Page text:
Each enterotoxin interacts with particular Vβ types. For instance, one enterotoxin may be recognized by the variable types numbered 5 and 12, whereas another might be recognized by types 12, 15, and 18. For example, SEB has been shown to be specific for T cells bearing Vβ elements such as 7 and 8.1-8.3 in mice (Herman, A., J. W. Kappler, P. Marrack, A. M. Pullen [1991] Ann. Rev. Immunol. 9:745-772). Investigators estimate that every human has fewer than 30 Vβ types, although the fraction of helper T cells carrying any given type can differ from person to person. A conventional antigen can activate only the relatively few helper cells specific for that antigen. A given enterotoxin, however, can activate many times that number of helpers (having a huge variety of peptide-antigen specificities) as long as the T cells bear selected Vβ types.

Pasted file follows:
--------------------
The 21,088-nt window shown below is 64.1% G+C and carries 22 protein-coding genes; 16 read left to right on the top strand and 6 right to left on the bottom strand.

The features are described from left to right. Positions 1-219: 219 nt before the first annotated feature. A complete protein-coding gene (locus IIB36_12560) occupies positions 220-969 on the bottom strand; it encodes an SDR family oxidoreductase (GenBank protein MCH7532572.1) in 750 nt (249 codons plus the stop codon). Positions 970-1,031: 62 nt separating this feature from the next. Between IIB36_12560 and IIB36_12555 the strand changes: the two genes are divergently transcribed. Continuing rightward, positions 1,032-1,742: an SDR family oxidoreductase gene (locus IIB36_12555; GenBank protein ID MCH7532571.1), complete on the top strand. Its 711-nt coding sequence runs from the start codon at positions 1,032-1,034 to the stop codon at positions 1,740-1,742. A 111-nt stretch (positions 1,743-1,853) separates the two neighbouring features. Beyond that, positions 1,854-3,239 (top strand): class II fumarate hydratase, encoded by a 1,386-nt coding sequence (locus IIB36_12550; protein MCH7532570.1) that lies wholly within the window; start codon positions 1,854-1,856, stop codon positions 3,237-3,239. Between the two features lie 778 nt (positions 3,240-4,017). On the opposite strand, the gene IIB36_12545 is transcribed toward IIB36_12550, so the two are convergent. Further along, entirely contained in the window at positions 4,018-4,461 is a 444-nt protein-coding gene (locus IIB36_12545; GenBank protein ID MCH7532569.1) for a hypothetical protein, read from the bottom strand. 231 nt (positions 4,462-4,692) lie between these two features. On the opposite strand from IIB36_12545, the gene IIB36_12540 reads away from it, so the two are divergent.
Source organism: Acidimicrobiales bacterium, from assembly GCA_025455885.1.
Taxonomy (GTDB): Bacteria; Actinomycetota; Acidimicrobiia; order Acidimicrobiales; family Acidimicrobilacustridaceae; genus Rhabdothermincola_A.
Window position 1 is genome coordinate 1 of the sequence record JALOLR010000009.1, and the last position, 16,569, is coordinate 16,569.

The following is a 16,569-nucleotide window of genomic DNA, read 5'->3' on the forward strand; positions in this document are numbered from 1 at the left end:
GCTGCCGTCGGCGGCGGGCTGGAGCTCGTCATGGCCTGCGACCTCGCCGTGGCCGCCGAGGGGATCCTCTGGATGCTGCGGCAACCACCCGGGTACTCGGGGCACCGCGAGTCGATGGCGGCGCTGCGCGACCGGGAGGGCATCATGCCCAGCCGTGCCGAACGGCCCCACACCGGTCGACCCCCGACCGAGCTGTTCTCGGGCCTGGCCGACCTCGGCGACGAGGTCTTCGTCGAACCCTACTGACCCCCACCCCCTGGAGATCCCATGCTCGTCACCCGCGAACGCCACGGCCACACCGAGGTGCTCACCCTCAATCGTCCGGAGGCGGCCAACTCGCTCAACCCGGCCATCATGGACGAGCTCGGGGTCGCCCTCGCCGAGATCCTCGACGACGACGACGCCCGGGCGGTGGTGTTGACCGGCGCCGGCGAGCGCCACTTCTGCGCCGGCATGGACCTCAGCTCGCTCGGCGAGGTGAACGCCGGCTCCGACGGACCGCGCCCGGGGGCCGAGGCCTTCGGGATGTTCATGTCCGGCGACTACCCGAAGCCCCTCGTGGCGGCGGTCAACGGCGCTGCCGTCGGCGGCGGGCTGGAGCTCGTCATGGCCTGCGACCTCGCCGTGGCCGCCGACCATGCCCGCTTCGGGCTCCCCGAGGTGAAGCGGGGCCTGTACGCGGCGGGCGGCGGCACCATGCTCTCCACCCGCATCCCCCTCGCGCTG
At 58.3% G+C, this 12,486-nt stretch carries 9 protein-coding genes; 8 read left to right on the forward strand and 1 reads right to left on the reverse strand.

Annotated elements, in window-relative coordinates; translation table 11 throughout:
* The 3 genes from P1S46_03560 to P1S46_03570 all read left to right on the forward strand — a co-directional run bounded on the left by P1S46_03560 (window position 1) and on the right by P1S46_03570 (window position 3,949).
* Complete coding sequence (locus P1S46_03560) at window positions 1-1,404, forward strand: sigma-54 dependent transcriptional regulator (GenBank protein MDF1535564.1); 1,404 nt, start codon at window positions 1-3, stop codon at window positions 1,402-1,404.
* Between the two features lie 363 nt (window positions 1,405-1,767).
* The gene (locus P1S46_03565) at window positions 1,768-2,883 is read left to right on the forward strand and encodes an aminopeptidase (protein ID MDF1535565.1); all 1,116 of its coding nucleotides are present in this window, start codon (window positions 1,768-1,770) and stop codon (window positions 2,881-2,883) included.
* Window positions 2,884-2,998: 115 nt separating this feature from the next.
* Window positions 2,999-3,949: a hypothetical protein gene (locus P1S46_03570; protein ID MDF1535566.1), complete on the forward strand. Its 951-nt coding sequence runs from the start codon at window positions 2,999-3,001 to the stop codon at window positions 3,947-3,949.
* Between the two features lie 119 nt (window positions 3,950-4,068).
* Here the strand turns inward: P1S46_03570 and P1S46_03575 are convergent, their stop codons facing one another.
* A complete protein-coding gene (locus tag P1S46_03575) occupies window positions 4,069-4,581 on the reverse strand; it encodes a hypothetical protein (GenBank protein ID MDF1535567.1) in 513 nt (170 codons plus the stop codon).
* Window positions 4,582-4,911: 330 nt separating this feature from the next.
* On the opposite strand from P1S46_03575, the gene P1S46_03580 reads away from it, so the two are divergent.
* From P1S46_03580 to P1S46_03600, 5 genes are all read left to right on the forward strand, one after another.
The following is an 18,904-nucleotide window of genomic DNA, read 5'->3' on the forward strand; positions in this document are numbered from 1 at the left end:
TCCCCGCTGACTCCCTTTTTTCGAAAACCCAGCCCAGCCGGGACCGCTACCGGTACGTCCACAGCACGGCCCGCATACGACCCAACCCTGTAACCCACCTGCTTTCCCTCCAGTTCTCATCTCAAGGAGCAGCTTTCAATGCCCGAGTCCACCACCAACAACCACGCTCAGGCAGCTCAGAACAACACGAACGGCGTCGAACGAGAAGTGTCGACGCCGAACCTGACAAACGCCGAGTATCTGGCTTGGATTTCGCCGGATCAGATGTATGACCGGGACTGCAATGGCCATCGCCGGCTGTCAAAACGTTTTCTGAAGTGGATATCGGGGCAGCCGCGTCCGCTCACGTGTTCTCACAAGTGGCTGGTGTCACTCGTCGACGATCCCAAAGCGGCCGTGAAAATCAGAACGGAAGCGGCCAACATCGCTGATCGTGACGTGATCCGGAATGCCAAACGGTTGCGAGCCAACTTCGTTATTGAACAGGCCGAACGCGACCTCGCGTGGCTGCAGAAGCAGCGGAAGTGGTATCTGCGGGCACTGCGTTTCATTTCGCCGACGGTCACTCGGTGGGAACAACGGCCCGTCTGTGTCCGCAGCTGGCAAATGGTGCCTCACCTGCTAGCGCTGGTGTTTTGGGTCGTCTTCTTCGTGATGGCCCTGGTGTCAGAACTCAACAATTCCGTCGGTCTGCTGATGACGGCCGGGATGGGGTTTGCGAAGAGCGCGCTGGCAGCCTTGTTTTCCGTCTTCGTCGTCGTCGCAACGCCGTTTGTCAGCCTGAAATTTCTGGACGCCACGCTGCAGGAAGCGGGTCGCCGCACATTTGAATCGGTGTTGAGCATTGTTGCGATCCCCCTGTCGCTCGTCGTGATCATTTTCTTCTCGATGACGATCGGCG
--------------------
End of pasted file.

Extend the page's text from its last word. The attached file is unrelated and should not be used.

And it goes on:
Although superantigens are suspected of, at times, causing over-activation of the immune system, some evidence suggests that superantigens may also depress the immune system. T cell clones aroused by superantigens often disappear (depletion) or become inactive (anergy) after being stimulated. Staphylococcal enterotoxins, the prototype superantigens, activate T cells bearing specific T cell antigen receptor β-chain variable region elements. Their Vβ specificity has profound implications with regard to expansion, anergy, and deletion of various T cell populations in terms of immunologic disease. It has been demonstrated that although an initial mitogenic effect is observed after in vivo administration of staphylococcal enterotoxin B (SEB), the lasting result appears to be both clonal anergy and deletion of Vβ specific peripheral T cells (Kawake, Y., A. Ochi [1991] Nature 349:245-248; Kawake, Y., A. Ochi [1990] J. Exp. Med. 172:1065-1070; Rellahan, B. L., L. A. Jones, A. M. Kruisbeek, A. M. Fry, L. A. Matis [1990] J. Exp. Med. 172:1092-1100).